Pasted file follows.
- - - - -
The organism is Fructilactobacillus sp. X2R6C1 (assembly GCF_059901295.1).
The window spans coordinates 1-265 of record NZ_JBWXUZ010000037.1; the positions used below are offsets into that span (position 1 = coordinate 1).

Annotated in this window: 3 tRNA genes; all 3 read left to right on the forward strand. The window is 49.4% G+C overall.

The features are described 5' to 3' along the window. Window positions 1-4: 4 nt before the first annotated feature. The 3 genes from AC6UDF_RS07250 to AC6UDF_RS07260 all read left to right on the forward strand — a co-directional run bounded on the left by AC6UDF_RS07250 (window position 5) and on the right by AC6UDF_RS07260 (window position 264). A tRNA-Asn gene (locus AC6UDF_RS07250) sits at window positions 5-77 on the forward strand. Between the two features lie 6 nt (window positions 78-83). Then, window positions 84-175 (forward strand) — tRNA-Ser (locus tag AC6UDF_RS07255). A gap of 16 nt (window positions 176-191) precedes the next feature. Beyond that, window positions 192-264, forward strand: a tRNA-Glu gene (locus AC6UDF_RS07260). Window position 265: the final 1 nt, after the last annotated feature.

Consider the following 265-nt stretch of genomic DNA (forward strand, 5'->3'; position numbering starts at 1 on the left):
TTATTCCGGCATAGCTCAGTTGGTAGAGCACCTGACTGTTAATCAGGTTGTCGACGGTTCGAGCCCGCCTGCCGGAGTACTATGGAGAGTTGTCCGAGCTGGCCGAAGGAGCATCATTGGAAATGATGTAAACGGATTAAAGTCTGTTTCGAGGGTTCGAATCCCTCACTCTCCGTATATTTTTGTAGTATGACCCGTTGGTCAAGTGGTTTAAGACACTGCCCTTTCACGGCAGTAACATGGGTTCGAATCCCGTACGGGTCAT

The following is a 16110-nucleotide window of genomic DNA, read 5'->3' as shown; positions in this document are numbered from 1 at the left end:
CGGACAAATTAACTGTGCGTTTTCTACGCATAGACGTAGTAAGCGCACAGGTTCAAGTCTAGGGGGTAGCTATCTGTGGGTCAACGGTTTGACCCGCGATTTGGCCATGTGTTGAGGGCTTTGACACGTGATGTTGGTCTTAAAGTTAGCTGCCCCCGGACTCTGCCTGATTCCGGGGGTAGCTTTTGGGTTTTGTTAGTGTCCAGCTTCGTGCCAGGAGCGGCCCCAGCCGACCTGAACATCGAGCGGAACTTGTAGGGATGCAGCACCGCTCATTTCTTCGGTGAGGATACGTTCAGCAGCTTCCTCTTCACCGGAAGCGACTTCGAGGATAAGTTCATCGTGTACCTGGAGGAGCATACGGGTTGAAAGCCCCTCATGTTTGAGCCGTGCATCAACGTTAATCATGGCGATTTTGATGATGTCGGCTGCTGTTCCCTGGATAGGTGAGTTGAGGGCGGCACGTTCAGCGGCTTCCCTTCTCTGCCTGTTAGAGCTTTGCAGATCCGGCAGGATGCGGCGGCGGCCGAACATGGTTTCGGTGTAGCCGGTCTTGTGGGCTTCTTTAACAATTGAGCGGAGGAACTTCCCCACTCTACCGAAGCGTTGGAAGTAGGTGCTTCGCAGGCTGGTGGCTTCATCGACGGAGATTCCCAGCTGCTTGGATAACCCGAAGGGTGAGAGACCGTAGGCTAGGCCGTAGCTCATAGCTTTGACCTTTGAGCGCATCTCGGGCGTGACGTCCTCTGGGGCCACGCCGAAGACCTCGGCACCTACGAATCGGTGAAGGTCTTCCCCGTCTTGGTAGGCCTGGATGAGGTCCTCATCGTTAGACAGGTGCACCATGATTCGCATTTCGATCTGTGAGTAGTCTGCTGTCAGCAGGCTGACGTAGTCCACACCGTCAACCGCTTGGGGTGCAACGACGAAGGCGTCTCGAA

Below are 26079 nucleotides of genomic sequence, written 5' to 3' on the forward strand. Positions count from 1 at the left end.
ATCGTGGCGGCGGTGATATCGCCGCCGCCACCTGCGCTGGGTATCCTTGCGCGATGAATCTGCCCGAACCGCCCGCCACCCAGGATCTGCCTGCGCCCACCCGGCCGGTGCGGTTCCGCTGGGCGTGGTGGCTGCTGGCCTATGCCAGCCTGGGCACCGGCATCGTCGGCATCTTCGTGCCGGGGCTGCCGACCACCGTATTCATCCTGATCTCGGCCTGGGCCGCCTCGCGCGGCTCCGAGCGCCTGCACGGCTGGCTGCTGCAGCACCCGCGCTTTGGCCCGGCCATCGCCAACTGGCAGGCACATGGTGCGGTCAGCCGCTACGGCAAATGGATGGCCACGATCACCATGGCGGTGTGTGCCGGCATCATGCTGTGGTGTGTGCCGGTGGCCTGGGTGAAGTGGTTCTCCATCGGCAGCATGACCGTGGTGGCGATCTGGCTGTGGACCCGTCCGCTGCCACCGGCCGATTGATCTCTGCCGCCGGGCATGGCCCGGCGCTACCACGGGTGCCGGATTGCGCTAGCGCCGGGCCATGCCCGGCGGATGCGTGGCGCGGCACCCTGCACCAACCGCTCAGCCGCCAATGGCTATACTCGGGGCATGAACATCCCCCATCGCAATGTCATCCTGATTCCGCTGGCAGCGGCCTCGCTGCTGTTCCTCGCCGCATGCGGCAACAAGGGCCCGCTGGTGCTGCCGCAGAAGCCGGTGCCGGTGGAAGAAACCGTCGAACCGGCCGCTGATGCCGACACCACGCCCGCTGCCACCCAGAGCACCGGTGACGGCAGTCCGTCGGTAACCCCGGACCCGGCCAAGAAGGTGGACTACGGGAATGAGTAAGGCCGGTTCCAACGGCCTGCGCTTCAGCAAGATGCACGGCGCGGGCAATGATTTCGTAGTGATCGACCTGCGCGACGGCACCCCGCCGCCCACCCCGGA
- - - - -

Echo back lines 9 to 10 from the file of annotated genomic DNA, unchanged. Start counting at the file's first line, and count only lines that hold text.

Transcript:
Below are 26079 nucleotides of genomic sequence, written 5' to 3' on the forward strand. Positions count from 1 at the left end.
ATCGTGGCGGCGGTGATATCGCCGCCGCCACCTGCGCTGGGTATCCTTGCGCGATGAATCTGCCCGAACCGCCCGCCACCCAGGATCTGCCTGCGCCCACCCGGCCGGTGCGGTTCCGCTGGGCGTGGTGGCTGCTGGCCTATGCCAGCCTGGGCACCGGCATCGTCGGCATCTTCGTGCCGGGGCTGCCGACCACCGTATTCATCCTGATCTCGGCCTGGGCCGCCTCGCGCGGCTCCGAGCGCCTGCACGGCTGGCTGCTGCAGCACCCGCGCTTTGGCCCGGCCATCGCCAACTGGCAGGCACATGGTGCGGTCAGCCGCTACGGCAAATGGATGGCCACGATCACCATGGCGGTGTGTGCCGGCATCATGCTGTGGTGTGTGCCGGTGGCCTGGGTGAAGTGGTTCTCCATCGGCAGCATGACCGTGGTGGCGATCTGGCTGTGGACCCGTCCGCTGCCACCGGCCGATTGATCTCTGCCGCCGGGCATGGCCCGGCGCTACCACGGGTGCCGGATTGCGCTAGCGCCGGGCCATGCCCGGCGGATGCGTGGCGCGGCACCCTGCACCAACCGCTCAGCCGCCAATGGCTATACTCGGGGCATGAACATCCCCCATCGCAATGTCATCCTGATTCCGCTGGCAGCGGCCTCGCTGCTGTTCCTCGCCGCATGCGGCAACAAGGGCCCGCTGGTGCTGCCGCAGAAGCCGGTGCCGGTGGAAGAAACCGTCGAACCGGCCGCTGATGCCGACACCACGCCCGCTGCCACCCAGAGCACCGGTGACGGCAGTCCGTCGGTAACCCCGGACCCGGCCAAGAAGGTGGACTACGGGAATGAGTAAGGCCGGTTCCAACGGCCTGCGCTTCAGCAAGATGCACGGCGCGGGCAATGATTTCGTAGTGATCGACCTGCGCGACGGCACCCCGCCGCCCACCCCGGA